And three years ago Sony settled with the State of California, which had accused it of participating in an illegal price-fixing scheme. Here’s what California Attorney General Bill Lockyer said back in 2002 when he announced the settlement with Sony: “Our antitrust investigation found illegal sales agreements being used to stifle competition and fix the prices of music CDs. Instead of benefiting from a competitive marketplace, consumers looking for music entertainment had their pocketbooks squeezed by these secret deals to artificially inflate prices.”

The supreme irony in all of this is that Sony put the spyware on its music CDs to help stop illegal copying and distribution of its music, and stole some code from another program in the process. But it seems like the ultimate hypocrisy – Sony seems to have a history of breaking serious federal and state laws, and then goes and breaks more laws to go after a bunch of petty theft. It’s almost like the Mafia putting out a hit on someone for stealing office supplies.

Sony has plenty of lawyers and PR people to help it stomp out the current wildfire, but it may take a while to win back the trust of its customers. I’m already hearing disquieting things from Sony customers – most troubling of all are some who now feel that downloading music from an unauthorized file-sharing service is actually safer than buying the CD. Hey Sony, how’s that for backfiring?

Can Telcos Survive the Portal Wars?

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It’s hammer time! And you’ll need a really big hammer to pound the latest giant nail into the coffin of traditional phone companies. The new big nail on campus is the arrival of aggressively priced “Phone In” and “Phone Out” services from the major portal and VoIP players. Phone In service allows users of regular phones to call VoIP users, and Phone Out allows the VoIP users to call regular phones.

These services create a bridge between computer-based VoIP and regular telephones that will allow the VoIP forces to mount a major invasion. Skype was the first to offer this type of service, but Yahoo announced Yahoo Messenger with Voice in November, and Microsoft chimed in last month saying that its Windows Live Messenger would offer Phone In and Phone Out capabilities as well.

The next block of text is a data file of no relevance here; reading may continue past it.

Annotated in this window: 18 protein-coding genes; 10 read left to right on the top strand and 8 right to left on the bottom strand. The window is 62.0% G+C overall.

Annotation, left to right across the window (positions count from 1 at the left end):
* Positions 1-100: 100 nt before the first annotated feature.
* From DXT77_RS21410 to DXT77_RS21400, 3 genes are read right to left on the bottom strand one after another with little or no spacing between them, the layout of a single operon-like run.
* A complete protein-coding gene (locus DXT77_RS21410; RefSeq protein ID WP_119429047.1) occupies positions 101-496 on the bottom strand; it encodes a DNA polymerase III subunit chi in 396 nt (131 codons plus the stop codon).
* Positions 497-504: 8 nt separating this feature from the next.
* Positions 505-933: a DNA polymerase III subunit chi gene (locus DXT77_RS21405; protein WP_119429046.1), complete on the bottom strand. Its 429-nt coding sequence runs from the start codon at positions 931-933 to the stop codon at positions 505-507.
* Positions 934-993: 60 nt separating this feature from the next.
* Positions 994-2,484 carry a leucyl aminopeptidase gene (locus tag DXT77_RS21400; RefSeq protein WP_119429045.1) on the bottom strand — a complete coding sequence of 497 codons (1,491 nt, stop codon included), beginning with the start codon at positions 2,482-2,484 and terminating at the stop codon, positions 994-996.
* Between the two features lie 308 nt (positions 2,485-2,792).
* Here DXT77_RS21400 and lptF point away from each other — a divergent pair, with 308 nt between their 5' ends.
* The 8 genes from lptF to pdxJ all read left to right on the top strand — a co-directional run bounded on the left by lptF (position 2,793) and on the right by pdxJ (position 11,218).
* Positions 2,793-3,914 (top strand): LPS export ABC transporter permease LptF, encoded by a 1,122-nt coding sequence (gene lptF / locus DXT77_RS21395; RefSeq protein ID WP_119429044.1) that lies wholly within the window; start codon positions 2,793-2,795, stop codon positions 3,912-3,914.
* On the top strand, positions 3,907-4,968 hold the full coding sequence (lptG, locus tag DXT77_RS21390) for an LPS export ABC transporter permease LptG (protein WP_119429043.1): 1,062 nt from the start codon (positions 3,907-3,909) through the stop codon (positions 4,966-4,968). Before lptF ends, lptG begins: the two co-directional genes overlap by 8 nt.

The biggest threat to the existing phone companies is the aggressive pricing offered by Yahoo and Microsoft that looks like the beginning of a brutal price war. PC-to-PC calls using VoIP have always been free, but that limited you to calling people who were at their computer, and who had the necessary VoIP software and hardware.

Although you have to pay for Phone In and Phone Out services that let you place PC-to-phone and phone-to-PC calls, the price is much cheaper than traditional phone services. Yahoo and Microsoft are offering domestic and international calls for around 2 cents per minute. And, remember that’s the price at the beginning of the price war – penny-a-minute cqalls can’t be far behind.

Another cool feature of these services is the ability to have low-cost virtual local phone numbers in far-away places. For example, you could have a local phone number in London, Paris, or wherever, and people in those cities could place local calls to your number, which would then be forwarded to your VoIP phone, at a cost of only pennies a minute. Viola! A very inexpensive virtual office in another country. The world just got a lot smaller.

But wait! Don’t put your hammer away just yet! Here’s another telco coffin nail: the WiFi phone. To take advantage of most of these free and low-cost VoIP sevices you need to be at your computer using Skype, Yahoo Messenger, Microsoft Live Messenger, Google, talk, or whatever. But what would really accelerate adoption of these services is being able to use them when you’re not at your computer.

The first major player to liberate VoIP users from their computer was Vonage which lets you use a regular telephone to place VoIP calls. Vonage was one of the early nails to get pounded into the telco coffin. But Vonage has lots of limitations compared with the computer-based VoIP services from Skype, Yahoo, Microsoft, et al, and their pricing is more in line with traditional phone companies, which may make it difficult for them to compete in the portal VoIP price war.